Can They Be Reconciled?

[The following was posted to a blog discussing contrary prophecies of America’s restoration against those prophesying irreversible, unavoidable decline, judgment and collapse of America. The discussion was centered on Scott Webster’s recent book, Arc of Empires, which this ministry considers a must-read for American prophetic intercessors.]

One thought to consider is that the conflict in prophecies is not unlike the high contrast in prophecies we see in the Old Testament regarding Israel's future, sometimes within the same book. In the time prior to the Babylonian captivity, there were already prophecies predicting the restoration of Israel, such as in Isaiah. It is not inconceivable that some of those prophecies may have been used to contradict Jeremiah's prophecies about imminent Babylonian invasion. 

The Old Testament restoration prophecies have yet to be truly fulfilled though they are thousands of years old. In that time, many generations have come and gone, each believing in the possibility of that fulfillment in its time, while seeing nothing but judgment occur. That is how it was at the time of Christ, for example.

At the same time, misinterpretation of those prophecies existed because the regenerative meanings of restoration could not be foreseen. People tend to view restoration through a reconstructive lens rather than a regenerative one that looks forward to an entirely different kind of restoration. This too was the problem at the time of Christ. Isaiah's restoration prophecies were still out there, and people were trusting in them, yet Jesus was prophesying destruction. And destruction is what came.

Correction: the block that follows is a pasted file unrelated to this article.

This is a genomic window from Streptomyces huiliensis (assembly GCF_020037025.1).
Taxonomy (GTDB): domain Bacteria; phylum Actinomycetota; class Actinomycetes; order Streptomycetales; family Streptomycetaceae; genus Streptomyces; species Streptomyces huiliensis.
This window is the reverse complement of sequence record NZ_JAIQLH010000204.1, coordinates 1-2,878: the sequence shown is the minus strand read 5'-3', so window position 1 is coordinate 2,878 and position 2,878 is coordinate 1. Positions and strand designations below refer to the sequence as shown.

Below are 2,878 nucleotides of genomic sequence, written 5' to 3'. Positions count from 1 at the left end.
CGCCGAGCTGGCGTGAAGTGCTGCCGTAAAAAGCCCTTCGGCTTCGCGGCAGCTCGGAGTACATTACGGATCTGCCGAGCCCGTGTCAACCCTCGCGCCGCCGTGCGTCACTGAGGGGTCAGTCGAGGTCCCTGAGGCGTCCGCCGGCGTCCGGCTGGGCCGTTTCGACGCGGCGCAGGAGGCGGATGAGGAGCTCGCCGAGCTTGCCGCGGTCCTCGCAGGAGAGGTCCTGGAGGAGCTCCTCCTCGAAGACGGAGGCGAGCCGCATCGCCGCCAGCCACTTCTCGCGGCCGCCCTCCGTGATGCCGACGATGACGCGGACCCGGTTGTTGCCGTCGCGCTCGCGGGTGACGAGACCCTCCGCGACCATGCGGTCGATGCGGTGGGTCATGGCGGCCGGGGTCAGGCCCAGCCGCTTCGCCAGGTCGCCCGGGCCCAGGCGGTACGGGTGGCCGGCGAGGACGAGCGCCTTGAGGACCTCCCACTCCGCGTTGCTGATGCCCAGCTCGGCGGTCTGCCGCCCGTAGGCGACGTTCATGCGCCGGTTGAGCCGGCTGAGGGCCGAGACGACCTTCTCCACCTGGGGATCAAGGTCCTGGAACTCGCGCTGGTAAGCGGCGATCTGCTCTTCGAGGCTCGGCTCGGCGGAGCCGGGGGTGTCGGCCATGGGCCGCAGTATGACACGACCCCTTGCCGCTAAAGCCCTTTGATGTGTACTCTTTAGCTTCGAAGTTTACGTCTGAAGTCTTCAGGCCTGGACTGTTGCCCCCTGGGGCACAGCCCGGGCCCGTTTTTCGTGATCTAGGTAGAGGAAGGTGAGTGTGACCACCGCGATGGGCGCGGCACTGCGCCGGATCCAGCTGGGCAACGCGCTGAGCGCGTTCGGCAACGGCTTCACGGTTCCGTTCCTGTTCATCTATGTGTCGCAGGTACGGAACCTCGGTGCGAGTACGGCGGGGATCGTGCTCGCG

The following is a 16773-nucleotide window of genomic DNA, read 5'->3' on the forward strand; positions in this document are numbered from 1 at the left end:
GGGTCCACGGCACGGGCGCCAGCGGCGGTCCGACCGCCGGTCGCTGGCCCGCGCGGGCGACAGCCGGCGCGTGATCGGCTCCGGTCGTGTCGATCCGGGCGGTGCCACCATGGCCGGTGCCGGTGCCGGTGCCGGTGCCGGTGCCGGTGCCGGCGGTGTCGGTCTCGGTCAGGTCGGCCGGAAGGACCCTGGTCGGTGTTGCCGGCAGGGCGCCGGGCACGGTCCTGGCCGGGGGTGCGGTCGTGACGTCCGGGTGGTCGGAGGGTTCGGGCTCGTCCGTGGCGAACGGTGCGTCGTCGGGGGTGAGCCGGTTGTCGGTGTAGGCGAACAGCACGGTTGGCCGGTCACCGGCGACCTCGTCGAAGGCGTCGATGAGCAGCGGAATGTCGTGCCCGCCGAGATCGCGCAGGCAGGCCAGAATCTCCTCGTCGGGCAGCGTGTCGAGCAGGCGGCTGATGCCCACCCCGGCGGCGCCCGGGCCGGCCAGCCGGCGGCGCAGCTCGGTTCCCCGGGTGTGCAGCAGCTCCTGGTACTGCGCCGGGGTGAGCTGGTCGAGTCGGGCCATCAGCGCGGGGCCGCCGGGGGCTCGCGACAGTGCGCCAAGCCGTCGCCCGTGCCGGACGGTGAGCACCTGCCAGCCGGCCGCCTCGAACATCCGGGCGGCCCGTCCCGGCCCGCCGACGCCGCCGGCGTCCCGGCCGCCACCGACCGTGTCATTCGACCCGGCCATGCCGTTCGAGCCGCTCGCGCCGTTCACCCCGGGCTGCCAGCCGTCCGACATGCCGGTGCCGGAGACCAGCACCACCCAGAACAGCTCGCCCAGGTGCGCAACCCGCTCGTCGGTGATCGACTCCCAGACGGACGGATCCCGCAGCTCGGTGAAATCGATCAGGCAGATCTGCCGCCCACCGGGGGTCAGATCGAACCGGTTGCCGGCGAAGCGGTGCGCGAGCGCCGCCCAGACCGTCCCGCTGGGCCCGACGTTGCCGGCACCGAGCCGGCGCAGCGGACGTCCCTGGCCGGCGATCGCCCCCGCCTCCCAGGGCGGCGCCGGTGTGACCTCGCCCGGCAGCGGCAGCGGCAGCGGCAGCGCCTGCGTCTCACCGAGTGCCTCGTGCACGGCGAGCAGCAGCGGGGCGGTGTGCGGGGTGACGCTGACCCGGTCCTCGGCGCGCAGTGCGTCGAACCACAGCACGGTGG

All this to say that it is not necessarily that prophecies of American restoration are entirely untrue, but rather that those prophesying such don't have God's regenerative view on what those prophecies mean, but are looking through a reconstructive lens. (These are the same people who were prophesying "turnaround" at every election for the past couple decades.) Those prophecies may be yet for generations to come, and they don't preclude the prophecies of near term decline and destruction in the "Jeremiah-styled" present tense.  All such considerations belong to the realm of testing Scott describes.

For me, it is especially important to know that we are at the end of the Times of the Gentiles. God is not going backward to reconstruct any nation under the terms of that era. The existence of all nations under that canopy is one of necessary decline and will necessarily be dramatically reshaped to conform to the new spiritual governmental era that will exist under the immediate rule of Christ on the horizon. I therefore see all prophecies of national restorations only in that future context. 


Chris Anderson

First Love Ministry
a ministry of Anglemar Fellowship



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